How an Infographic made Arms Trade more Transparent!

by Iva Savic, Communications Officer

Weapons fuel conflict. Hence, preventing or at least controlling their flow significantly contributes to international peace and security. In order to do this, we needed data which would help track weapons and better respond to emerging or ongoing crisis. So, since 2005, one of the main issues we at SEESAC have been working on is the transparency of arms transfers to and from the Western Balkans.

To increase this transparency, we helped six (6) countries* analyze and publish data on the types of weapons they sell, who do they sell them to and for how much money. The national reports are published on an annual basis.

This was a breakthrough in itself. But we wanted to take it a step further and use it to promote confidence building in a region which only a decade ago experienced conflict.

Four years ago, with our help, these countries started reporting on their arms exports together! No one besides the EU has done anything similar. More importantly, this meant that recent wartime enemies were now reporting on a particularly sensitive security subject – arms exports – jointly! This was tangible progress!

The only draw back of the joint report was its impenetrable representation. Anything but appealing, the report consists of over a hundred pages of tables containing raw data. Only the highly interested, knowledgeable and persistent would be willing to take the time to go through its content, let alone make some sense out of it.

Inspired by the Knowledge & Innovation team in BRC, we decided to make the data more accessible to the average audience by introducing infographics.

As a result, these data visualizations were woven through the latest report, providing a better picture of the arms trade, and summarizing and highlighting the trends it contains.

One of the trends the infographics were designed to show was how many of the licences issued for arms exports by each of the countries were actually utilized. In other words, how many of the planed and approved arms deals came to fruition.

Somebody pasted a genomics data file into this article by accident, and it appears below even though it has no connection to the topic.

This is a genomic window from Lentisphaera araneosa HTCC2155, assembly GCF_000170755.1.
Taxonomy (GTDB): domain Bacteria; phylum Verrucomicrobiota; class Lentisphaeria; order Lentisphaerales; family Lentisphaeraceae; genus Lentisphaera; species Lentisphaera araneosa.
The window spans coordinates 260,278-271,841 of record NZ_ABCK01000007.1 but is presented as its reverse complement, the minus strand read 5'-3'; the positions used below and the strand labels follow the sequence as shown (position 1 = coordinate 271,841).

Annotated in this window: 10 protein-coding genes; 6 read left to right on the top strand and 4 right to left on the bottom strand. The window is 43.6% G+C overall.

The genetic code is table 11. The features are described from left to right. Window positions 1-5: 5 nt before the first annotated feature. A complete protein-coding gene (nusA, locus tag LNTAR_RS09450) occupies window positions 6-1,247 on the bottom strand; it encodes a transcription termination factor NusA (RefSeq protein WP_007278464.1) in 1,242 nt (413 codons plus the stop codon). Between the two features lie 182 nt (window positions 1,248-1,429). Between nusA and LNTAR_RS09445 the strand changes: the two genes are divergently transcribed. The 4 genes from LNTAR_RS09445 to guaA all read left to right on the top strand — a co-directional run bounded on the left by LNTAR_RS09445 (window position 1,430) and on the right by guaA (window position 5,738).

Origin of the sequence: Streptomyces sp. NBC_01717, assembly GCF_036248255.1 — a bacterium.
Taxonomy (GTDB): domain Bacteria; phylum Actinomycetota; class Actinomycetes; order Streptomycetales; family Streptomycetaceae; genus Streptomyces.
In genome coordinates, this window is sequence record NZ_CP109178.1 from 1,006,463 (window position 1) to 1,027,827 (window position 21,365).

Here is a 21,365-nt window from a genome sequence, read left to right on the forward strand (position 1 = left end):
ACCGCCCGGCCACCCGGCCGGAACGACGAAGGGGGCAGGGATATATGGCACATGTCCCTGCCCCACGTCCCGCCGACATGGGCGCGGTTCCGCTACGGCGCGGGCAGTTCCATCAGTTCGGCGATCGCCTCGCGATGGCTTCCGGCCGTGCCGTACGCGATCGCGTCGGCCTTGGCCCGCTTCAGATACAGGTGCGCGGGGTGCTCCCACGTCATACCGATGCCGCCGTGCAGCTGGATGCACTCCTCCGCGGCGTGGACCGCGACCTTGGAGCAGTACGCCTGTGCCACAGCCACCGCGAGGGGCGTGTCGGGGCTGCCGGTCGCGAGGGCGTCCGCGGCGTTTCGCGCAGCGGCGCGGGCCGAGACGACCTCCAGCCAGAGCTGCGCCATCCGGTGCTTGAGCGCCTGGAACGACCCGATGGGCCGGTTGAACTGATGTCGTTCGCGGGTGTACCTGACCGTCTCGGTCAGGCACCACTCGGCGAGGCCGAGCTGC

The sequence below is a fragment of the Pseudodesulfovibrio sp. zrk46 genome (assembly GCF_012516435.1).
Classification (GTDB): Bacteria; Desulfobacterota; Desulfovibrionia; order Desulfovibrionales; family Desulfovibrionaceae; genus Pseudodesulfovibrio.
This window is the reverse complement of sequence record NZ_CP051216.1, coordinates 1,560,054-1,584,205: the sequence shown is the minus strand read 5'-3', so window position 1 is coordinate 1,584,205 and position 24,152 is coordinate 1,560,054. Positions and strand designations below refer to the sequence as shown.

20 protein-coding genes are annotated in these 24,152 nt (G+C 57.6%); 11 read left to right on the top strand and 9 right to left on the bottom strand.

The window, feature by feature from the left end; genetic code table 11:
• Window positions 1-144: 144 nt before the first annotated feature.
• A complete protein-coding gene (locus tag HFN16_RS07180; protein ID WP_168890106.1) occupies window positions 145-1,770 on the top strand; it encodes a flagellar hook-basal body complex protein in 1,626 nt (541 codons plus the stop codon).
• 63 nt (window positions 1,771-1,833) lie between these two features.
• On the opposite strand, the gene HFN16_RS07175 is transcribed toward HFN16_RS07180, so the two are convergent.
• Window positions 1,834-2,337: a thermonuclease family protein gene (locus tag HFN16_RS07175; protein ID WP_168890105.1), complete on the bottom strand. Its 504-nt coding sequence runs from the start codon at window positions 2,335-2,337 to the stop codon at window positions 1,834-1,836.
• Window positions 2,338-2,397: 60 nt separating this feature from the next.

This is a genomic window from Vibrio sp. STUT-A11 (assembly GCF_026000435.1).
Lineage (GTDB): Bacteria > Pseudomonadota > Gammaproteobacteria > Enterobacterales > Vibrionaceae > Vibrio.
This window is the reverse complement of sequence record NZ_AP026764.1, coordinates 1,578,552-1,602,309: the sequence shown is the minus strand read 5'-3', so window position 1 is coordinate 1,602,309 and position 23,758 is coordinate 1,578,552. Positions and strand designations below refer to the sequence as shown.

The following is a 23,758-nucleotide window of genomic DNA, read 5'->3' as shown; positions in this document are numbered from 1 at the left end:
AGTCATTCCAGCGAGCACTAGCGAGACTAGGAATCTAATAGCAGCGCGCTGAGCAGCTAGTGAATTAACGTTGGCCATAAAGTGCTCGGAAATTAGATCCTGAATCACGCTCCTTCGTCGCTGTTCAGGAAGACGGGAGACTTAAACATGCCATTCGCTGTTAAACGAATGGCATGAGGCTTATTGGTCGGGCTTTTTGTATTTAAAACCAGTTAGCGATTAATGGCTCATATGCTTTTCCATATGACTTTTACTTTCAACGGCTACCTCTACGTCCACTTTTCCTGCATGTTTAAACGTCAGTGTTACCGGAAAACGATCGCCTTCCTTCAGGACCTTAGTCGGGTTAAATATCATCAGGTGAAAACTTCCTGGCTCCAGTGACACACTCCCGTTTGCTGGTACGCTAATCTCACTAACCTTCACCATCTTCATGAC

As we started flipping through a dozen of our new and exciting infographics, we saw something strange. One of the destination regions had a 100.2% licence utilization rate!! This implies that more weapons were sold than permitted by the authorities.

We quickly made phone calls to all of our national partners to see how this could be and we found out something that otherwise could have escaped our attention for years to come. Although they reported on the same period, unknowingly, each of the countries simply used a slightly different, albeit justifiable, method of reporting their numbers, and some of the chosen methods could lead to a suspicious outcome such as is 100.2% delivery rate!!! No law was actually broken.

Soon after, we held a meeting with representatives of all 6 countries and they agreed on one method of reporting that is in fact more consistent and transparent than the one used by the EU.

So, our next Regional Report on Arms Exports will be the most accurate and probably the most transparent such report in the world – all thanks to the insight of an infographic.

The moral of the story – data visualization is not only esthetically appealing, but immensely useful.

*  Albania; Bosnia and Herzegovina; Croatia; Montenegro; Serbia; the former Yugoslav Republic of Macedonia